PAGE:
Do you sim­ply assume based on the the­o­ry that peo­ple are gen­er­al­ly igno­rant about mis­takes in eco­nom­ic the­o­ries, or are there oth­er rea­sons why you would think this?Pub­lic Choice schol­ar Bryan Caplan was able to prove empir­i­cal­ly that democ­ra­cy sub­si­dizes irra­tional beliefs. He looked at one polit­i­cal issue after anoth­er and found that the views of vot­ers are very dif­fer­ent from the main­stream views of econ­o­mists and are there­fore obvi­ous­ly irra­tional. I would love to be able to prove that intel­lec­tu­al con­sumers are igno­rant of bias­es in eco­nom­ic the­o­ries with an equal degree of rig­or, but so far have not thought of a way. See, how­ev­er, the response to your next ques­tion.

The core claim of Aca­d­e­m­ic Choice is that valid eco­nom­ic the­o­ries are an under­pro­vid­ed pub­lic good, due to a com­bi­na­tion of aca­d­e­m­ic entre­pre­neur­ship and ratio­nal pub­lic igno­rance. Is this mere­ly a pre­dic­tion of the math­e­mat­i­cal mod­els, or is there real world evi­dence of this claim? Orig­i­nal­ly I did arrive at this result as a log­i­cal con­se­quence of the the­o­ret­i­cal mod­el; how­ev­er, the pre­dic­tion has since been cor­rob­o­rat­ed through empir­i­cal inves­ti­ga­tions.

Con­sid­er the fol­low­ing sev­en propo­si­tions. All of them have been effec­tive­ly pro­mot­ed and pub­li­cized by aca­d­e­m­ic econ­o­mists:

P1. (e.g. Greenspan) It is unnec­es­sary to wor­ry about decep­tion in finan­cial mar­kets since mar­ket dis­ci­pline will make sure that dis­hon­est agents are per­ma­nent­ly ostra­cized.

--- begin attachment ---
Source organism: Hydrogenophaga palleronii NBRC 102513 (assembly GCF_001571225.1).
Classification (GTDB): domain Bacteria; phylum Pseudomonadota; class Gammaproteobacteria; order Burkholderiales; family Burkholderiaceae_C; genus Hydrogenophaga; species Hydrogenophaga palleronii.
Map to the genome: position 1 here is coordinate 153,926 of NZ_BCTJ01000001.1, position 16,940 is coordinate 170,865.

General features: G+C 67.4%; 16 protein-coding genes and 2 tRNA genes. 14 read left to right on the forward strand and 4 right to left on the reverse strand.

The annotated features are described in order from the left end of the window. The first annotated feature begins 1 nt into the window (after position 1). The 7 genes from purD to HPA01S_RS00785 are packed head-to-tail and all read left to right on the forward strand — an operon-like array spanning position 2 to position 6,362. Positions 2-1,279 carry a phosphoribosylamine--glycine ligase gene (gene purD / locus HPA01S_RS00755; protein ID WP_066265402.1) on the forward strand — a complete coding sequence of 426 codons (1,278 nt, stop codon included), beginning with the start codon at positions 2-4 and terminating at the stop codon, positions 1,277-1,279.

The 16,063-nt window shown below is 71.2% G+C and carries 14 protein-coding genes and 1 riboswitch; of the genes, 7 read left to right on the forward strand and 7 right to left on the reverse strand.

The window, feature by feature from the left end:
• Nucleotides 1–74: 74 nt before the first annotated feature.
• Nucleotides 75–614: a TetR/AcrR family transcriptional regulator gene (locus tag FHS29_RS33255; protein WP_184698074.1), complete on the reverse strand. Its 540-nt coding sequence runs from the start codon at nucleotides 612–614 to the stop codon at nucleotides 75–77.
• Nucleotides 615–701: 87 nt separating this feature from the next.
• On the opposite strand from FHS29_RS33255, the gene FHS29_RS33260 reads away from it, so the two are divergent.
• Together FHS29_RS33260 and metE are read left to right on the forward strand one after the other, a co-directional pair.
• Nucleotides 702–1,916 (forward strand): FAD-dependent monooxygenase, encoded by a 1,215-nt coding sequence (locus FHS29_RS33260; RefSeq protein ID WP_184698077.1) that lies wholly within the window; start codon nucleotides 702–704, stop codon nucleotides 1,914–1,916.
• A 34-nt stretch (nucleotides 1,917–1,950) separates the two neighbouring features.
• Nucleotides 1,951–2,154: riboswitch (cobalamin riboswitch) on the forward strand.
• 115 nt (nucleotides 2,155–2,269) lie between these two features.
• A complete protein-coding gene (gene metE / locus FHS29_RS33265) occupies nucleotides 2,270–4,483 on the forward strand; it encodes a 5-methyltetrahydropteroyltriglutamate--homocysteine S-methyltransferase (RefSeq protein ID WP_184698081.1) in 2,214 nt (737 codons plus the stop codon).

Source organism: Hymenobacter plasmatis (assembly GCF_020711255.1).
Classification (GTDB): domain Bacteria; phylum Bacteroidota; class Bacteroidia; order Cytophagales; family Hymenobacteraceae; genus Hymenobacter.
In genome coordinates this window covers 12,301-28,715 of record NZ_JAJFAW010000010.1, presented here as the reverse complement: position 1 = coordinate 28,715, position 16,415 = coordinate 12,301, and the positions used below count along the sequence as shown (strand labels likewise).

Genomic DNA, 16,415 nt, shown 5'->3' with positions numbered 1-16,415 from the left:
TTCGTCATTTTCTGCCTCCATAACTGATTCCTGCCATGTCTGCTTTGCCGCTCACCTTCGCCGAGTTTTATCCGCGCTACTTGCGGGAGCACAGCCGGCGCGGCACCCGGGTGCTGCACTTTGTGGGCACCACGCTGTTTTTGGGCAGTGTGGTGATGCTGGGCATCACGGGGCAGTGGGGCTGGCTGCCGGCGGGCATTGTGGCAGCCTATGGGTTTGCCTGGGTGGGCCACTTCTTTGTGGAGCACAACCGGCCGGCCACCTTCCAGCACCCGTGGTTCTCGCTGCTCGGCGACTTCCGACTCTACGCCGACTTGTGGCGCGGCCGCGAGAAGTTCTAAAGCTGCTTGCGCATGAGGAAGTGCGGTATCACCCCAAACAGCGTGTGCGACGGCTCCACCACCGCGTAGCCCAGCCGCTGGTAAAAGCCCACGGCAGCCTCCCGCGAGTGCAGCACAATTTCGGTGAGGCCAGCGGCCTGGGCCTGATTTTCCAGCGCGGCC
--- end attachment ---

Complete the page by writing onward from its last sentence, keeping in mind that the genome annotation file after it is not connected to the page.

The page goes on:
P2. (Clarke) A per­son whose income is 100 times as large as that of anoth­er per­son has con­tributed exact­ly 100 times as much to the gen­er­al wel­fare.
P3. (First Wel­fare The­o­rem) Cor­po­ra­tions, if left to them­selves, will always pro­vide employ­ment to every­one and pro­duce an econ­o­my fea­tur­ing con­stant reces­sion-free growth.
P4. (Arrow-Debreu) A nec­es­sary con­di­tion for this ide­al econ­o­my is the avail­abil­i­ty of arbi­trar­i­ly com­pli­cat­ed secu­ri­ties that ref­er­ence cash flows in all times, in all places, and in all ways imag­in­able.
P5. (Bor­row­ing at the Risk-Free Rate) Eco­nom­ic insti­tu­tions should be designed under the assump­tion that when­ev­er a firm or bank tries to obtain a low inter­est loan, it suc­ceeds.
P6. (1997/2008) If a Third World coun­try has a bank­ing cri­sis, bedrock prin­ci­ples of eco­nom­ics dic­tate that its largest banks should be allowed to fail and be acquired by U.S. and Euro­pean banks. How­ev­er, if the U.S. has a bank­ing cri­sis, bedrock prin­ci­ples of eco­nom­ics dic­tate that its largest banks should be saved through mas­sive sub­si­dies from the pub­lic.
P7. (EMH, etc.) It is impos­si­ble for invest­ment funds to beat the mar­ket. How­ev­er, the cur­rent cap­i­tal mar­ket sys­tem cen­tered around funds try­ing to beat the mar­ket is this most per­fect sys­tem con­ceiv­able by human beings.

As a bright high school stu­dent like your­self can clear­ly see, the list con­sists entire­ly of state­ments that are obvi­ous­ly wrong, and sev­er­al of them are inter­nal­ly incon­sis­tent. If econ­o­mists were sim­ply con­fused, we would expect to find no pat­tern in these state­ments. Instead, as pre­dict­ed by Aca­d­e­m­ic Choice, state­ments P1-P7 all direct­ly enable rent-seek­ing by cer­tain influ­en­tial minori­ties (finan­cial sec­tor employ­ees and cor­po­rate exec­u­tives). More­over, P1-P7 have also helped to gen­er­ate mar­ket dis­con­ti­nu­ities with sig­nif­i­cant pub­lic costs, among which the recent glob­al finan­cial cri­sis.